As the days grow darker and shorter, and the thermometer plummets, so does the mood of millions of people living in the Northern Hemisphere. But humans are not the only ones affected by what scientists refer to as Seasonal Affective Disorder or SAD. Our dogs – even the happiest, most active and energetic ones — can suffer the same dramatic downturn in mood.
In some veterinary studies, one third of the dog owners surveyed reported a steep plunge in their dogs’ otherwise happy and balanced personalities during the winter. According to them, nearly half of their dogs were less active, while half of them slept longer and were more difficult to rouse in the morning. Although there are many possible explanations for anxiety in dogs, if you notice the following symptoms, it may SAD.
The British veterinary organization PDSA (People’s Dispensary for Sick Animals) recently listed some of the symptoms displayed in dogs with seasonal affective disorder. They include aggressive behavior or soiling inappropriately, clawing at the furniture, either demanding more attention or appearing withdrawn, frequent barking, lethargy, less interest in going for walks or playing either with people, other dogs or toys, and reduced appetite accompanied by weight loss.
According to scientists, the reason for these behavioral changes in both humans and dogs appears to stem from the effect that light has on two significant hormones. The first is melatonin, produced in the pineal gland. The second is serotonin, produced in the brain.
Melatonin, often referred to as the “hormone of darkness”, plays a vital role in regulating the sleep cycle. The pineal gland is light sensitive, and because melatonin is usually secreted at night, the less light there is – as in the shorter, darker days of winter — the greater the production of melatonin. Key among its many, negative effects: lethargy, loss of appetite and sleepiness.
Serotonin, often referred to as the “feel good” substance in the brain also affects mood, appetite and sleep – but in an entirely different way. In this case, it’s sunlight that’s needed for the production of serotonin.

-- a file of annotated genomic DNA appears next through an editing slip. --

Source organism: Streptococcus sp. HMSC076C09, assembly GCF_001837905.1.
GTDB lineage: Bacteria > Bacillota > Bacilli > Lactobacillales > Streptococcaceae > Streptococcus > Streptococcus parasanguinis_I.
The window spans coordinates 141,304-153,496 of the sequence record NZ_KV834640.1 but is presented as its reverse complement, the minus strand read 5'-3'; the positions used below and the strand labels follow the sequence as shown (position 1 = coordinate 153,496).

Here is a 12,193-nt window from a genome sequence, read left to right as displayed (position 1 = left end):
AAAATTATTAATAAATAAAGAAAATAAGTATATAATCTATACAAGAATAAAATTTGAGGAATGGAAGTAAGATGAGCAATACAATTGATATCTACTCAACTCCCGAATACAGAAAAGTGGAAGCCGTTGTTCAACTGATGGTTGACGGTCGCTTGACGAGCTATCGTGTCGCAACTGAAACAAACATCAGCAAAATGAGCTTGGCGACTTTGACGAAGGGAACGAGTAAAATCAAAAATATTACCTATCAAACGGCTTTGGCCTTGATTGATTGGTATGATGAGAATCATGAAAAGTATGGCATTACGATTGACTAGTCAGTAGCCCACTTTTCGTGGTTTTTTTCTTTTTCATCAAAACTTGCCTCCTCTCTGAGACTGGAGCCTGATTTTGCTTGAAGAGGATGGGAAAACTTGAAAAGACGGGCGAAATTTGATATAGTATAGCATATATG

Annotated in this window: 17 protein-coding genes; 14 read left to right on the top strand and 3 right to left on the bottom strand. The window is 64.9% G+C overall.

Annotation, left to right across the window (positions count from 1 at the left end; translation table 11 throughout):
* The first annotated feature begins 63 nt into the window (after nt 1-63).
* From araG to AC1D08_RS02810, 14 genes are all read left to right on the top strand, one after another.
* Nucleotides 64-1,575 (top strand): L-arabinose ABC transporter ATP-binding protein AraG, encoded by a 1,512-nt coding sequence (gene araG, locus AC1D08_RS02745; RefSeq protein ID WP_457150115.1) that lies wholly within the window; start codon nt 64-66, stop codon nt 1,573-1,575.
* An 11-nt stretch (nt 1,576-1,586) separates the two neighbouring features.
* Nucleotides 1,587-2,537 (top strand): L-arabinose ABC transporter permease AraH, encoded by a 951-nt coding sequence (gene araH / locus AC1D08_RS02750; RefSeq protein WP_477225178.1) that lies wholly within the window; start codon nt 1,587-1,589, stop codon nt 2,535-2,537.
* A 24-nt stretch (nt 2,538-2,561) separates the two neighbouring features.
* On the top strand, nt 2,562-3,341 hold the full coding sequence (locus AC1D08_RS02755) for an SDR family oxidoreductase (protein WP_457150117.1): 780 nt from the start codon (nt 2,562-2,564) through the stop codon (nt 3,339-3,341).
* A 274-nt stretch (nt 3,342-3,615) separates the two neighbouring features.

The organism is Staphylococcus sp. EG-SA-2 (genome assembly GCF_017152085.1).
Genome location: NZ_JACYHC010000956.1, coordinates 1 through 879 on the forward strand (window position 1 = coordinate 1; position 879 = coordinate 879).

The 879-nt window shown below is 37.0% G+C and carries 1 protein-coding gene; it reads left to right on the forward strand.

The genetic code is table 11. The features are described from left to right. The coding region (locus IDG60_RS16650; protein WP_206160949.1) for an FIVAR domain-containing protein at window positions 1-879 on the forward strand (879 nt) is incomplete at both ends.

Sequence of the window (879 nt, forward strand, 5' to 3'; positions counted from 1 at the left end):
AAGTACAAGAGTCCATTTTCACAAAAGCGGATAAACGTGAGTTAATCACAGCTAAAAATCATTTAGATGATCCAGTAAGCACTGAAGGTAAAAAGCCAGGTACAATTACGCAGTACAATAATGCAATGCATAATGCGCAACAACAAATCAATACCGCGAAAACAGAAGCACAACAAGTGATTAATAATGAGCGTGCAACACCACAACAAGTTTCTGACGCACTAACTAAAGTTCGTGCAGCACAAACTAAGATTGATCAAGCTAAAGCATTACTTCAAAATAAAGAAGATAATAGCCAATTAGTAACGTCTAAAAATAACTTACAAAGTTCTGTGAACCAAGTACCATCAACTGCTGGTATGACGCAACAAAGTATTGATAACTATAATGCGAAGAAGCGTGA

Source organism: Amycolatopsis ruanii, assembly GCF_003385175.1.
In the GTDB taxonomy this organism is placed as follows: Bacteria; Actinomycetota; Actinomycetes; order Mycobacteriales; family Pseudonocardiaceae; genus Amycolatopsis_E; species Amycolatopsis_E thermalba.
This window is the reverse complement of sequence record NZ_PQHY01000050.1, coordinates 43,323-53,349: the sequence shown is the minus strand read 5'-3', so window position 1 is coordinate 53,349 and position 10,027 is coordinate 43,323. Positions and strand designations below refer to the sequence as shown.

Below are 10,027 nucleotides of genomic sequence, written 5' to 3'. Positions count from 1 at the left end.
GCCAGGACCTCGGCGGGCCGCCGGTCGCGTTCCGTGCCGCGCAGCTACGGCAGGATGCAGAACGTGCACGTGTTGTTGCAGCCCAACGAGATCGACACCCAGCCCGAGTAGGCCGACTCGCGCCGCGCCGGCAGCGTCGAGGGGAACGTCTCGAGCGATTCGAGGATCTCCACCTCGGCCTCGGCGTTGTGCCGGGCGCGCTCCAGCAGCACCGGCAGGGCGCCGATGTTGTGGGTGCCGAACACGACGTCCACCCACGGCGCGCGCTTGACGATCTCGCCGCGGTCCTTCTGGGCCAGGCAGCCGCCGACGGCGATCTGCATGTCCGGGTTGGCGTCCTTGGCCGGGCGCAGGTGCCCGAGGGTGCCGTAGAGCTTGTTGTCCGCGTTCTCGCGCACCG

There are ways, however, to combat the effects of daylight’s diminishing hours on your dog’s mood before the full onset of winter. Start by ensuring that his regular exercise regime is maintained, and that his diet is well balanced. If your dog is already showing signs of lethargy or withdrawal, talk constantly and comfortingly to him and play games — such as hiding his favorite toys or tug-o-war — to keep him active and engaged. Studies show that dogs left alone most of the day are those who suffer the most. To rectify this, spend more time with your dog, hire a dog walker, or place him in doggy daycare.
Since the absence of bright light seems to be the major cause of SAD, the other solutions involve raising your dog’s direct exposure to as much light as possible. Place his bed close to a window or glass door. Change the schedule of his walks so that he is outside during the brightest portion of the day, and keep the lights on inside, particularly on the dullest days.
Ultimately, though, it’s the composition of the light that matters most. The more closely it resembles natural daylight, the more therapeutic it is. Just as there are specially designed “light boxes” for humans, there are now similar light boxes for seasonal affective disorder in dogs. Owners opting for less expensive solutions need simply replace old, tungsten light bulbs with new, compact white fluorescent ones, labeled either “full spectrum” or “daylight.” Turn these lights on for at least an hour each day, then play with your dog to ensure his eyes are fully open and both retinas clearly exposed to the incoming light.
Hopefully, following all or some of these suggestions will spare both you and your cherished doggy companion an unnecessary case of the winter blues.
By Nomi Berger